ESL Teaching Tales from Spain, Hong Kong and Around the World
Those of you who have been following me know that I have spent some time teaching ESL in Spain as well as in Hong Kong. Both experiences were very different and each had their set of pros and cons.
Some notable things about ESL teaching in Spain:
- Most English academies focus on Trinity and Cambridge exam preparation. These are not easy to teach. Most of the time, you’ll have a bit of training, but you’ll have to do a lot of research and train yourself.
- The pay isn’t great. Most teachers earn 10-15 per hour.
- A lot of Spanish students hate English – this is more true to the south of Spain. The education system isn’t the best there, and many just don’t understand how learning English will help them in the future.
- Students in Spain are some of the worse-behaved students I’ve ever seen. In North America and in Asia (where I also taught,) students learn classroom etiquette at home and at school. This is more rare in Spain.
Some things you need to know about ESL teaching in Hong Kong:
- Don’t worry about not knowing Cantonese – most people in Hong Kong understand English, at least basic English.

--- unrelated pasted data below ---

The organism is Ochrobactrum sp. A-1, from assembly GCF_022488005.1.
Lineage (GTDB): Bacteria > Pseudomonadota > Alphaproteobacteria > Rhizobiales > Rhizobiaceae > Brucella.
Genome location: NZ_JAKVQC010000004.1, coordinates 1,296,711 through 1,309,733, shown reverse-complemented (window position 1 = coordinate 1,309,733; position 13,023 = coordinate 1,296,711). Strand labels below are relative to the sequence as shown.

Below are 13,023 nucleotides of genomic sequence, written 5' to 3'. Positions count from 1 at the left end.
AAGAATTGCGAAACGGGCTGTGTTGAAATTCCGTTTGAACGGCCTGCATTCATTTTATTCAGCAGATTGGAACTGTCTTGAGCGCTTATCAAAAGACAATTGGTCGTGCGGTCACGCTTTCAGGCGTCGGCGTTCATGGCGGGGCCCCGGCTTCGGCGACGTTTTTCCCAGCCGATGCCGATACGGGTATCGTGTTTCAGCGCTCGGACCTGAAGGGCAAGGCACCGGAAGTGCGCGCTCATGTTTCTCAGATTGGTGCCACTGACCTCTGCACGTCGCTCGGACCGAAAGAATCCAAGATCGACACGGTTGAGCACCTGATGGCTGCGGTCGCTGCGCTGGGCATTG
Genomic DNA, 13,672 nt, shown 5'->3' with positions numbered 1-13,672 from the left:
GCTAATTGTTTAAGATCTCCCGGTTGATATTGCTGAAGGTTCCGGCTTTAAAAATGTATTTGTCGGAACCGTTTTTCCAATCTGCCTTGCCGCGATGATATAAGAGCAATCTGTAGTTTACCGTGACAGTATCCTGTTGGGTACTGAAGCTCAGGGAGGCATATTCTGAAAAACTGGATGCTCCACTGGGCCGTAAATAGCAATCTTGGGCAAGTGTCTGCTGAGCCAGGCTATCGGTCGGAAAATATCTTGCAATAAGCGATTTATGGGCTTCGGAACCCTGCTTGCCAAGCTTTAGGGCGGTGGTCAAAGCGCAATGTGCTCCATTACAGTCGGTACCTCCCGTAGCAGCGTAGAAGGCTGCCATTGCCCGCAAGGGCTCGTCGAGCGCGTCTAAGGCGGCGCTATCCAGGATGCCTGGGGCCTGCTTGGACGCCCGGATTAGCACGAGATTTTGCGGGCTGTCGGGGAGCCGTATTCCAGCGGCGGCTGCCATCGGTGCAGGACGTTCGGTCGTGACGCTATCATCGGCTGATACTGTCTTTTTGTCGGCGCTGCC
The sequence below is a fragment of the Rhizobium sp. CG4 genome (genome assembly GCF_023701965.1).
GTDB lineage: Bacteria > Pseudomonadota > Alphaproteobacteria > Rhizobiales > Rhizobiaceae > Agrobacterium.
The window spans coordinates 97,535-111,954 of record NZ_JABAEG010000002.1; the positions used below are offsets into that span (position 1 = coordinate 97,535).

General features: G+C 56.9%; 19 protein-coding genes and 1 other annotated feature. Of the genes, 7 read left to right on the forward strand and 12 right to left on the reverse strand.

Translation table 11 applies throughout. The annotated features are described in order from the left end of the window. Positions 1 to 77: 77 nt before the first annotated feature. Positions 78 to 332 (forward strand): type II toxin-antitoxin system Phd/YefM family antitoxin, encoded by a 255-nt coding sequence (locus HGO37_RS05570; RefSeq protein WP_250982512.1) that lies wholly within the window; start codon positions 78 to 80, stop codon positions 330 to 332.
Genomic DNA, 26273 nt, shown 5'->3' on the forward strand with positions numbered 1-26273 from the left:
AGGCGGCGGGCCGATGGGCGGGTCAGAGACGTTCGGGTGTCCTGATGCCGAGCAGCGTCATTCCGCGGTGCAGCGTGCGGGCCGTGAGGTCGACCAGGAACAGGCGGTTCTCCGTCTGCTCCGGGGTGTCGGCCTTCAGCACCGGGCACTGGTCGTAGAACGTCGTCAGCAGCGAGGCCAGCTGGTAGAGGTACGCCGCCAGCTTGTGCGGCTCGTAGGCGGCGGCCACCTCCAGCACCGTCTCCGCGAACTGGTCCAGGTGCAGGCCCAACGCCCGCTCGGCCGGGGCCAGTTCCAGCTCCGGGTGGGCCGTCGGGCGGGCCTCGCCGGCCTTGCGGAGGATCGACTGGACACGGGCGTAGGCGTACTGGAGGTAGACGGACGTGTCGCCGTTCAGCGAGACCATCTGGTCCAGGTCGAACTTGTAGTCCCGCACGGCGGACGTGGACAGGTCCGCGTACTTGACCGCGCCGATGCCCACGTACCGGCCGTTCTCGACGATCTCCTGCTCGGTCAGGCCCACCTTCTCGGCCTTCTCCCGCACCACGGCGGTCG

- Hong Kong is a very busy city. People work long hours.
- Education is very important and competitive. If kids want to get into an international primary school, they have to pass the Trinity English speaking exam to get accepted – at 5 years old!
- Kids in Hong Kong have long days – a lot of them study hard at school, then go to English learning centres, then do extracurricular activities as it helps them in their educational path.
- Hong Kongers are very dedicated and strict at work.
- Everything is Hong Kong is expensive – you will live in a very small space.
I collaborated with LiveWorkPlayTravel.com and shared how I found teaching jobs in Spain and Hong Kong – or rather, how they found me- in this post. You’ll also find tips and insights on teaching in Mexico, Thailand, the Maldives, Colombia, South Korea and Bulgaria.
Keep an eye out for more of my tips and stories about teaching English abroad.
Have you taught English abroad? What’s one thing people need to know about teaching there?
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